As per the COPE guidelines, if plagiarism or misconduct is detected, we reserve the right to notify the author(s) institution. Likewise, in other cases of suspected academic misconduct, the appropriate COPE guidelines will be followed, and this may include contacting the individual’s institution to request an investigation.

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Research Involving Human and Animal Participants

We strictly follow the ICMJE guidelines regarding informed consent and research studies involving human and/or animal participants. As per these guidelines:


All investigators should ensure that the planning conduct and reporting of human research are in accordance with the Helsinki Declaration as revised in 2013. All authors should seek approval to conduct research from an independent local, regional or national review body (e.g., ethics committee, institutional review board). If doubt exists whether the research was conducted in accordance with the Helsinki Declaration, the authors must explain the rationale for their approach and demonstrate that the local, regional or national review body explicitly approved the doubtful aspects of the study. Approval by a responsible review body does not preclude editors from forming their own judgment whether the conduct of the research was appropriate. When reporting experiments on animals, authors should indicate whether institutional and national standards for the care and use of laboratory animals were followed.

Patient Identifiable Information & Informed Consent

Patients have a right to privacy that should not be violated without informed consent. Identifying information, including names, initials, or hospital numbers, should not be published in written descriptions, photographs, or pedigrees unless the information is essential for scientific purposes and the patient (or parent or guardian) gives written informed consent for publication. Informed consent for this purpose requires that an identifiable patient be shown the manuscript to be published. Authors should disclose to these patients whether any potential identifiable material might be available via the Internet as well as in print after publication. Nonessential identifying details should be omitted. Informed consent should be obtained if there is any doubt that anonymity can be maintained. For example, masking the eye region in photographs of patients is inadequate protection of anonymity. If identifying characteristics are de-identified, authors should provide assurance that such changes do not distort scientific meaning.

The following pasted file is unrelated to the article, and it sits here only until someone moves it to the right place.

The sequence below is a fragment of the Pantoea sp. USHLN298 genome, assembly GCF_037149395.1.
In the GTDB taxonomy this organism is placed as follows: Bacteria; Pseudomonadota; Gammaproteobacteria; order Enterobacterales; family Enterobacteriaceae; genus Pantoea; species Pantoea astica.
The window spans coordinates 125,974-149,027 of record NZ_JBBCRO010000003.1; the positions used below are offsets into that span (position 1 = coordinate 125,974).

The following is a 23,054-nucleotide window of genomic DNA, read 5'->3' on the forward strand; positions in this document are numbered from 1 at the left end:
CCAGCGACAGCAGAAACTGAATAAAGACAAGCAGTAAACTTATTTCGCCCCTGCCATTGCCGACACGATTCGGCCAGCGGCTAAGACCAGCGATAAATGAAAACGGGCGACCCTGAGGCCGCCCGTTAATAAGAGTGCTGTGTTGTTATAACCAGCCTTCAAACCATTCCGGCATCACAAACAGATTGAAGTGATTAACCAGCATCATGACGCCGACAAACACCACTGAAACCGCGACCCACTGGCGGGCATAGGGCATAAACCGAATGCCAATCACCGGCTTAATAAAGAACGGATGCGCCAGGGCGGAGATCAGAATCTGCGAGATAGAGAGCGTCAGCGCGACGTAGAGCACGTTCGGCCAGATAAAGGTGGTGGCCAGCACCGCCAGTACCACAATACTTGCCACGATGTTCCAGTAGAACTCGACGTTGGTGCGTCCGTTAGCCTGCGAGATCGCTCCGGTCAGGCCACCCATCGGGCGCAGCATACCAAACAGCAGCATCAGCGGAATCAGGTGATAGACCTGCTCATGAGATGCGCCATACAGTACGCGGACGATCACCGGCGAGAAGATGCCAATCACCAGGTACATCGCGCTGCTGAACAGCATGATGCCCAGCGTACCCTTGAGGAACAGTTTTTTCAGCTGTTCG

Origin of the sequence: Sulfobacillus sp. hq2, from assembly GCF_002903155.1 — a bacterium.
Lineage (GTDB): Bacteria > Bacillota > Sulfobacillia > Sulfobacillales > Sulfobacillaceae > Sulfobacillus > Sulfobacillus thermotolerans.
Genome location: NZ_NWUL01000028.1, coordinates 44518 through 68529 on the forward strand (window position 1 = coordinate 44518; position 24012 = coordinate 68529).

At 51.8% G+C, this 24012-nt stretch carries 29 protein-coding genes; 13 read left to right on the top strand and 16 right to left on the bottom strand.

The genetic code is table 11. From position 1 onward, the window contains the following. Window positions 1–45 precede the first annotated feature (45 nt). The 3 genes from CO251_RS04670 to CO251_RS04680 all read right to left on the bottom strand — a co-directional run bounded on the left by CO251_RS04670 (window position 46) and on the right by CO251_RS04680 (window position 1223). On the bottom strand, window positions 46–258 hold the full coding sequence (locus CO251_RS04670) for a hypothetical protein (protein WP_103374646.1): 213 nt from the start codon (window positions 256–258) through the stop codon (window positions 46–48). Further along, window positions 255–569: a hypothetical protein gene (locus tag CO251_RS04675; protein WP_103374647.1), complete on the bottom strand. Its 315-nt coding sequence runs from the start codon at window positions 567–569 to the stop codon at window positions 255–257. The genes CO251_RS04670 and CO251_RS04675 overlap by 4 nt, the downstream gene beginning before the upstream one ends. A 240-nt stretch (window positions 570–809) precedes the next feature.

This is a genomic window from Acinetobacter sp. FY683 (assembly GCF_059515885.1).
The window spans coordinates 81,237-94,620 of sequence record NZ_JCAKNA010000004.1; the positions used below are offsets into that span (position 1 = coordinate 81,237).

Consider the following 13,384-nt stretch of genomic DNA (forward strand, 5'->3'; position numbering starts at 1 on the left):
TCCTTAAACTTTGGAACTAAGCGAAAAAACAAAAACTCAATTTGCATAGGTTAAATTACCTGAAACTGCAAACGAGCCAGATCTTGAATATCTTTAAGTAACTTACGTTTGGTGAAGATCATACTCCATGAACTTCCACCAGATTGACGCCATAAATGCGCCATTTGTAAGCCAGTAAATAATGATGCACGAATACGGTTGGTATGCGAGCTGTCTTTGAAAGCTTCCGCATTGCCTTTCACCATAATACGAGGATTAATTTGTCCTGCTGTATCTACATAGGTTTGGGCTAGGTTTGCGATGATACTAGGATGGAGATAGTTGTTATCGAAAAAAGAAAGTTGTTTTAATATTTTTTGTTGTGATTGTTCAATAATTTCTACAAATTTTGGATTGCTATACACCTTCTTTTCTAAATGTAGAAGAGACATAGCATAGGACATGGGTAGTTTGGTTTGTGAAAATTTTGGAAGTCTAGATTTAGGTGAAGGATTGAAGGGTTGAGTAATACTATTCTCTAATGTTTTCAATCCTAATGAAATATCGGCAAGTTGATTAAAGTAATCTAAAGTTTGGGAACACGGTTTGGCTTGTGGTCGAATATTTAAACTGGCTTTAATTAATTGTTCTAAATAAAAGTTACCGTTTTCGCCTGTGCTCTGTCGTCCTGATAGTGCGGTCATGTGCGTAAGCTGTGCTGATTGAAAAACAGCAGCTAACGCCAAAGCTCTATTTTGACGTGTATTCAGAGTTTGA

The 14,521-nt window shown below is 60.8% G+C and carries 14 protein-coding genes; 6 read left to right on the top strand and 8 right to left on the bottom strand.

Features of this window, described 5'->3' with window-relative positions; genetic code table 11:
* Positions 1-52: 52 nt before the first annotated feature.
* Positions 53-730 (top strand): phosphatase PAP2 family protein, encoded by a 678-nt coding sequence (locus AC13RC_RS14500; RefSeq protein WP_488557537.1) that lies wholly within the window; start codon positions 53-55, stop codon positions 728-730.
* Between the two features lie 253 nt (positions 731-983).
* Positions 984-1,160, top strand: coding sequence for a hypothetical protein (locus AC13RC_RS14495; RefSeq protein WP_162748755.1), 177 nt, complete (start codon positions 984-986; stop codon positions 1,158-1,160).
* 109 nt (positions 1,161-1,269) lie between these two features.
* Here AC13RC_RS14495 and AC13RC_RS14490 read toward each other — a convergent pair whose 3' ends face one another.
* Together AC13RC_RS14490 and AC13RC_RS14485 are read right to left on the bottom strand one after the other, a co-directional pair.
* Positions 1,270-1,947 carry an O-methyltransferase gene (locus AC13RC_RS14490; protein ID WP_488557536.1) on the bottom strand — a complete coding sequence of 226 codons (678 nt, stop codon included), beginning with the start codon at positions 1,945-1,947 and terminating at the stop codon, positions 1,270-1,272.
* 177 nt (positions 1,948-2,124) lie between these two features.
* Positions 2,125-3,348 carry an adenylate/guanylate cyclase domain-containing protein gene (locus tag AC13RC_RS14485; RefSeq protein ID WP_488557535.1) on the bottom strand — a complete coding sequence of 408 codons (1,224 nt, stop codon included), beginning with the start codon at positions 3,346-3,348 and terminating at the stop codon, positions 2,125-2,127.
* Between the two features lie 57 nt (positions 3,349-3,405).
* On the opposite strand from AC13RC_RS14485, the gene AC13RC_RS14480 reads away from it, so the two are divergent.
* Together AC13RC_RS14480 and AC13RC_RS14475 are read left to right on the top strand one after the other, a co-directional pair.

Patient consent should be written and archived with the authors. Authors must provide The British Student Doctor with a written statement that attests that they have received and archived written patient consent. When informed consent has been obtained, it should be indicated in the published article.


De-identified Case Reports


We often receive the submission of case reports which discuss the presentation and clinical management of patients, generally as the basis of an education or reflection article. In these case reports, generally patient identifying information should be omitted. However, even in de-identified form, patients could potentially be identified from case reports, by friends or family, physicians involved in their care, or by the patient themselves. As such, we generally require even de-identified case reports to be submitted with a signed patient consent form. If patient consent in unable to be collected (i.e. because the patient was seen in the distant past or is deceased), then the case report could be written in a generalised and generic manner focusing on typical presentation of patients with the condition rather than on a specific patient's case. If you require further guidance on this issue, please contact the editorial team.

Interview Articles

We also frequently receive submissions of manuscripts containing interviews with healthcare professionals, academics, medical leaders or other experts. These manuscripts must also be submitted with a signed consent form of the interviewee that they understand that the interview is being recorded and that verbatim or paraphrased quotes from the interview will be published and attributed to them by name. In the case of interviews conducted for research purposes, including those conducted with patients, medical students or healthcare providers (in a research setting), these must always have been collected with ethical approval from a suitable institutional review board and informed consent obtained.

Template Consent Forms

The following template consent forms may be used for recording patient or interviewee consent but are not mandatory:

Patient Consent Form

Interview Consent Form